A federal judge on Monday dismissed a lawsuit brought by former Whole Foods employees who claimed they were illegally fired for their opposition to a company ban on workers wearing Black Lives Matter masks.
The Hill reported that U.S. District Judge Allison Burroughs granted summary judgment in favor of the grocery chain. She ruled that the company did not treat the workers differently than others who ran afoul of its dress code in 2020.
A federal judge on Monday dismissed a lawsuit by three former Whole Foods employees who said they were illegally fired for opposing the upscale grocery chain's alleged discriminatory discipline of workers who wore "Black Lives Matter" masks. https://t.co/UWSQGD6cN8
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Burroughs, an appointee of former President Barack Obama, wrote that her ruling “is not about the importance of the Black Lives Matter message.” Nor is it about the Plaintiff’s right to advocacy, their stand against discrimination, or Whole Foods’ policy decisions.
Instead, she found that “no reasonable jury could conclude by a preponderance of the evidence” that Whole Foods acted in a discriminatory manner in terminating the protesting employees.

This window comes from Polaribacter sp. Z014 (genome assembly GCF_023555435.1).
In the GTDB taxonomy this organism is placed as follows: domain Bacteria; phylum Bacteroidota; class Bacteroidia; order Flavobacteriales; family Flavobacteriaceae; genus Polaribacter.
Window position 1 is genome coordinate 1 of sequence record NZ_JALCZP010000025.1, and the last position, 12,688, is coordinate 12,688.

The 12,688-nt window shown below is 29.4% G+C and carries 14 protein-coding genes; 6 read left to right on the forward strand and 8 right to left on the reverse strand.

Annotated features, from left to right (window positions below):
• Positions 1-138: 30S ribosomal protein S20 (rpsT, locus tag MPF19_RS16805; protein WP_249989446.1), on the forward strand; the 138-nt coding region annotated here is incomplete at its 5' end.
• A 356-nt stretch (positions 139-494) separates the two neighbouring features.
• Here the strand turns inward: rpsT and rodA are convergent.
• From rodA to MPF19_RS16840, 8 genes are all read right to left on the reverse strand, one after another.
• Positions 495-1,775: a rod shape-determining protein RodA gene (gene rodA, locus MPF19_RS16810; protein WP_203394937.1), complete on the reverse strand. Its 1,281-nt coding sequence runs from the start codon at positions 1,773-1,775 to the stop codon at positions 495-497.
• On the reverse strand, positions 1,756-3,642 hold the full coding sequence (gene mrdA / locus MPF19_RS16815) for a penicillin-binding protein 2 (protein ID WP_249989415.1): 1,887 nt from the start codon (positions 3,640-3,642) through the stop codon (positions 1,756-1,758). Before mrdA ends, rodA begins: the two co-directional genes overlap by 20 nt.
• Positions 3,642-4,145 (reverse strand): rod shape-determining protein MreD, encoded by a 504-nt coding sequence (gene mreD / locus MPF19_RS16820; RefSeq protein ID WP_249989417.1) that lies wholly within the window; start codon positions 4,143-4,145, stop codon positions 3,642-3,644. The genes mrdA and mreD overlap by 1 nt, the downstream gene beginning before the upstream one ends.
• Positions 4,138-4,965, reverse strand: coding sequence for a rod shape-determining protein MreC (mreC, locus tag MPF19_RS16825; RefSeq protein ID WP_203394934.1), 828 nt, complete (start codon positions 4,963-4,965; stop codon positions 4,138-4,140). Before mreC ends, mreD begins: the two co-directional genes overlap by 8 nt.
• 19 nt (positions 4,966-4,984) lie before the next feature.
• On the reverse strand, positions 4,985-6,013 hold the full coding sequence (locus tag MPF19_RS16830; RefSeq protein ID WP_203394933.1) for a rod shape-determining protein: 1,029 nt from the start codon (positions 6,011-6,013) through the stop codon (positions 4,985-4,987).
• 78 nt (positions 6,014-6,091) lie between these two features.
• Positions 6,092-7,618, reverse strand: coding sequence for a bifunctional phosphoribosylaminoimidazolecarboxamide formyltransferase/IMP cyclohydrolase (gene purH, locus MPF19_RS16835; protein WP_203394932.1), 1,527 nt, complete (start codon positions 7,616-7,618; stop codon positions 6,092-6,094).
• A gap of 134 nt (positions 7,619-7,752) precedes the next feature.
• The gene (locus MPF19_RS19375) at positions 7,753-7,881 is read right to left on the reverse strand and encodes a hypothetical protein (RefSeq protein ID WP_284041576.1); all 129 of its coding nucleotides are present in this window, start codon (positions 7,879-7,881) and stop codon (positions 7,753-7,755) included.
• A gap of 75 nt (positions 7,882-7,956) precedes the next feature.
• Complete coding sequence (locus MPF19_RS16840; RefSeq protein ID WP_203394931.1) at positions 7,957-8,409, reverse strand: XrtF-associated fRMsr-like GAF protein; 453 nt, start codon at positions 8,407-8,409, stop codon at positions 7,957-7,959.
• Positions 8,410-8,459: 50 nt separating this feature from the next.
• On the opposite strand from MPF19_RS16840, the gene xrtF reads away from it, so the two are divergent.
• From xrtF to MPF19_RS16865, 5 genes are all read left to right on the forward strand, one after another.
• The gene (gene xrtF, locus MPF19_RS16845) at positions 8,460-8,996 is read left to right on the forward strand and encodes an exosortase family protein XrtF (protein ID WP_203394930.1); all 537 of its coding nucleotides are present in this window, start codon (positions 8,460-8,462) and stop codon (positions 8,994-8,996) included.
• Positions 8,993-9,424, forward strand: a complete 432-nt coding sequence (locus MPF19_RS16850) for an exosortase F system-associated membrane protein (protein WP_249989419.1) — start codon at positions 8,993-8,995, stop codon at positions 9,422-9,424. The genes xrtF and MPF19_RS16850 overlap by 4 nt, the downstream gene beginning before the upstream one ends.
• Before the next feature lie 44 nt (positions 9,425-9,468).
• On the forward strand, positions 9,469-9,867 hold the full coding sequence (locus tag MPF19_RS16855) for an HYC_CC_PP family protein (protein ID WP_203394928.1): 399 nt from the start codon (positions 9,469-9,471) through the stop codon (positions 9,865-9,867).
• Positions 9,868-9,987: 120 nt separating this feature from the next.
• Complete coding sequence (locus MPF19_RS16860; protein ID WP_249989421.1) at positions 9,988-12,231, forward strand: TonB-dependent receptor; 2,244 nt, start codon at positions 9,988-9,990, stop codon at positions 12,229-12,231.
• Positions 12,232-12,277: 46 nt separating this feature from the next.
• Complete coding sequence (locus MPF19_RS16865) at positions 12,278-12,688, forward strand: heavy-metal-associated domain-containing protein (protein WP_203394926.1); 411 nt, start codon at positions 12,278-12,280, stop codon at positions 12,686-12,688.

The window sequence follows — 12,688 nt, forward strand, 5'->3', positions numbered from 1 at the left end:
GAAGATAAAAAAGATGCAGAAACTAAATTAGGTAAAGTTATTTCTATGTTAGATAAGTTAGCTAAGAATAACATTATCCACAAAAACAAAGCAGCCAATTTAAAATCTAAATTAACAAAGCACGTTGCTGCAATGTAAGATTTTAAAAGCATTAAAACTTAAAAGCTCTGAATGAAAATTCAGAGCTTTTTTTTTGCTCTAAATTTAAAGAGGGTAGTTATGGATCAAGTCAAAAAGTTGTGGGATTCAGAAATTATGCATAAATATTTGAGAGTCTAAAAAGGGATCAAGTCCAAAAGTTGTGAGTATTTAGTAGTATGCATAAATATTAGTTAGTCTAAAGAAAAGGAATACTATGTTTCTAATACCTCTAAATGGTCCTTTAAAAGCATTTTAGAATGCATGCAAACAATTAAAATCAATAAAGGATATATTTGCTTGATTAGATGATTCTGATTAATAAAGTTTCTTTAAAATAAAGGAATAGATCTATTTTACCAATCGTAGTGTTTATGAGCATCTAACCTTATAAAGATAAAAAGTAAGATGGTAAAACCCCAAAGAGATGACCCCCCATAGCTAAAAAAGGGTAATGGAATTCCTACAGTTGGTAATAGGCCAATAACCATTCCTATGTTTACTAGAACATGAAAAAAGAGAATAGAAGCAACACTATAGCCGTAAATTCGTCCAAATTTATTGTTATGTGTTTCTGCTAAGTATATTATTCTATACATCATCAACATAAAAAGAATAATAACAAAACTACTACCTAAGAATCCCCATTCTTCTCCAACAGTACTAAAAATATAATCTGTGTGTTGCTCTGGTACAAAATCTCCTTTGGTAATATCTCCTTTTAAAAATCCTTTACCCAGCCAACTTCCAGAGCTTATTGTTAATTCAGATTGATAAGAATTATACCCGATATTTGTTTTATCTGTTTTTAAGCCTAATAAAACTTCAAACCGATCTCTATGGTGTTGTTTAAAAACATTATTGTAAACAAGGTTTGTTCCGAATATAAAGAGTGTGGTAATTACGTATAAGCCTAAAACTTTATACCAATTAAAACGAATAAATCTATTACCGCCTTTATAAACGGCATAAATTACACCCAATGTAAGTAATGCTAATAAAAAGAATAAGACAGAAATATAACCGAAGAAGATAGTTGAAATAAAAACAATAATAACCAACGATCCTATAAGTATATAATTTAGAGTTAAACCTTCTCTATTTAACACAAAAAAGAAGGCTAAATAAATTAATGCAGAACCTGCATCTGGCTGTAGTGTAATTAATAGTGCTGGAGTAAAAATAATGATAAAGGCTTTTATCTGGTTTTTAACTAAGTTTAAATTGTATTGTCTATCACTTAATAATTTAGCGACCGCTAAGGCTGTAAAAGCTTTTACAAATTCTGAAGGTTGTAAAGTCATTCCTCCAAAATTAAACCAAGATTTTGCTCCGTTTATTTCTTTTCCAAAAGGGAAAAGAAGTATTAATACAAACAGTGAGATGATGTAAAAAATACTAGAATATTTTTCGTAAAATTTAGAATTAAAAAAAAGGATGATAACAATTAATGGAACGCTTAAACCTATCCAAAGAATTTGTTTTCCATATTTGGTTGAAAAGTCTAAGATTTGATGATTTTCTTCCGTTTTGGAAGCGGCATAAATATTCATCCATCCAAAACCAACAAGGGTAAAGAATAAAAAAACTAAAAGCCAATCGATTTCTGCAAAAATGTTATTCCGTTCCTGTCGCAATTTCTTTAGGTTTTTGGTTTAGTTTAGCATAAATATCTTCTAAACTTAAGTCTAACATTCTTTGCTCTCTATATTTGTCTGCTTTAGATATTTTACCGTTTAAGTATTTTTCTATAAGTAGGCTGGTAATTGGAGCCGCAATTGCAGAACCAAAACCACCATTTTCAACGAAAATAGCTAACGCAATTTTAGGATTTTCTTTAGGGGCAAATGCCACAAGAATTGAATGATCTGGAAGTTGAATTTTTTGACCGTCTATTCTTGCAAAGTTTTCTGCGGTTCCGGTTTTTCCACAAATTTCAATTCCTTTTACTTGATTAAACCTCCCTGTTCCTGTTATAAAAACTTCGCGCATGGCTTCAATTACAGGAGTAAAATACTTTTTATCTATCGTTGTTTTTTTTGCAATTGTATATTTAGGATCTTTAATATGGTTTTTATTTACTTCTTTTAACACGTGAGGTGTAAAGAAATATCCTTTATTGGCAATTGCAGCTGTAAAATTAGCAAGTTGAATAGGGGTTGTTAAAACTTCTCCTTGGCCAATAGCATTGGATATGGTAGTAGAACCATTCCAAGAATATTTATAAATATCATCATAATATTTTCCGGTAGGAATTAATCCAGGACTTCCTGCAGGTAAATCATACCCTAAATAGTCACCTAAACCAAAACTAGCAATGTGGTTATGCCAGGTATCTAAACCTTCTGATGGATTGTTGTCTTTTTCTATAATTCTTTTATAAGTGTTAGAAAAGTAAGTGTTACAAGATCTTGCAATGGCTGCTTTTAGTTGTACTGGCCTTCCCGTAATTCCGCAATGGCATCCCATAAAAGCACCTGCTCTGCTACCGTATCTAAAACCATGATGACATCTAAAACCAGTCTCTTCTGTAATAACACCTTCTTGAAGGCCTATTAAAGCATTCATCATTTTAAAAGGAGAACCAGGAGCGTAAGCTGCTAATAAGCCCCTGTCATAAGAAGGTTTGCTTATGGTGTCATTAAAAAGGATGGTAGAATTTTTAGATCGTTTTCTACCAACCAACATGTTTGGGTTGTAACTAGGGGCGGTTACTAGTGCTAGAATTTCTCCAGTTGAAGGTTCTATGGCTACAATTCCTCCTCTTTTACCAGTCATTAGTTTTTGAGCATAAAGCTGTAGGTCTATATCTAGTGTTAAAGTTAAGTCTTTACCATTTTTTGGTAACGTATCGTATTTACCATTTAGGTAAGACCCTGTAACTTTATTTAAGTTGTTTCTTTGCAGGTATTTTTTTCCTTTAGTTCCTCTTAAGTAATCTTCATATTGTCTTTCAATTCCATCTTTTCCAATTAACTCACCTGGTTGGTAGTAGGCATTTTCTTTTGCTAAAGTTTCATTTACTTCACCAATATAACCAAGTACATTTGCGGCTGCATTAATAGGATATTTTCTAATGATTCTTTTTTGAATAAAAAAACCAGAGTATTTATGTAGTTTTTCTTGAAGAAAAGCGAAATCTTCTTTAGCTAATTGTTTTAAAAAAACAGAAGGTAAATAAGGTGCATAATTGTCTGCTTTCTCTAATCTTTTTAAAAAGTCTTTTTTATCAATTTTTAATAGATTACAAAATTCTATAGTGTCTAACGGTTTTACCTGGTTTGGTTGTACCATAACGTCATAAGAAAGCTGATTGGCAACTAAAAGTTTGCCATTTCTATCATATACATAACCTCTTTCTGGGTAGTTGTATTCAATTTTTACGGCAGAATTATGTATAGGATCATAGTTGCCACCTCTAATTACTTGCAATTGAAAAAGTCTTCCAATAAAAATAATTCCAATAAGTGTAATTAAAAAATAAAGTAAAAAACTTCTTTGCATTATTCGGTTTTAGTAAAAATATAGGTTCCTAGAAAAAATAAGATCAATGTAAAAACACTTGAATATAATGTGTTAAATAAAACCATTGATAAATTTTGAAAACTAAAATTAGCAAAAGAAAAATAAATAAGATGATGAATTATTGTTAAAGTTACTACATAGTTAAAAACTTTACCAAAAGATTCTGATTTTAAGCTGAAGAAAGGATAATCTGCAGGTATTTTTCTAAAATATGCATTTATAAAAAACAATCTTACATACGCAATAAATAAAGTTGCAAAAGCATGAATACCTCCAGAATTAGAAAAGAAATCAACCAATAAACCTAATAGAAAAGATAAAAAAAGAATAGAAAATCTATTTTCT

The three workers claimed that the company retaliated against them for their political statements.
Following the May 2020 murder of George Floyd, many Whole Foods workers began wearing the BLM-themed face coverings. This directly violated company policy against clothing with visible messages or slogans other than the branding of Whole Foods.
Of course, the mainstream media fed into the frenzy that erupted over the clearly-stated company policy. In July 2020, the three employees filed a civil rights lawsuit alleging discrimination.
Judge Burroughs previously rejected nearly all claims brought in the lawsuit, and an appeals panel upheld her decision. She did, however, allow one claim of unlawful retaliation to proceed which was brought by a former employee of a Cambridge, Massachusetts location.
A pair of other claims from workers in New Jersey and California joined the one previously allowed to proceed, but Monday’s order dismissed all three.
All three litigating employees either held press interviews or employee protests in which they slammed the company for its dress code. They asserted that their conduct was “protected” and that Whole Foods changed its normal procedure for termination.
Burroughs disagreed. She noted that the plaintiffs did not produce a single example of an employee committing a similar infraction who was treated differently during the time period in question. She also said that the company, while increasing dress code enforcement, did so uniformly.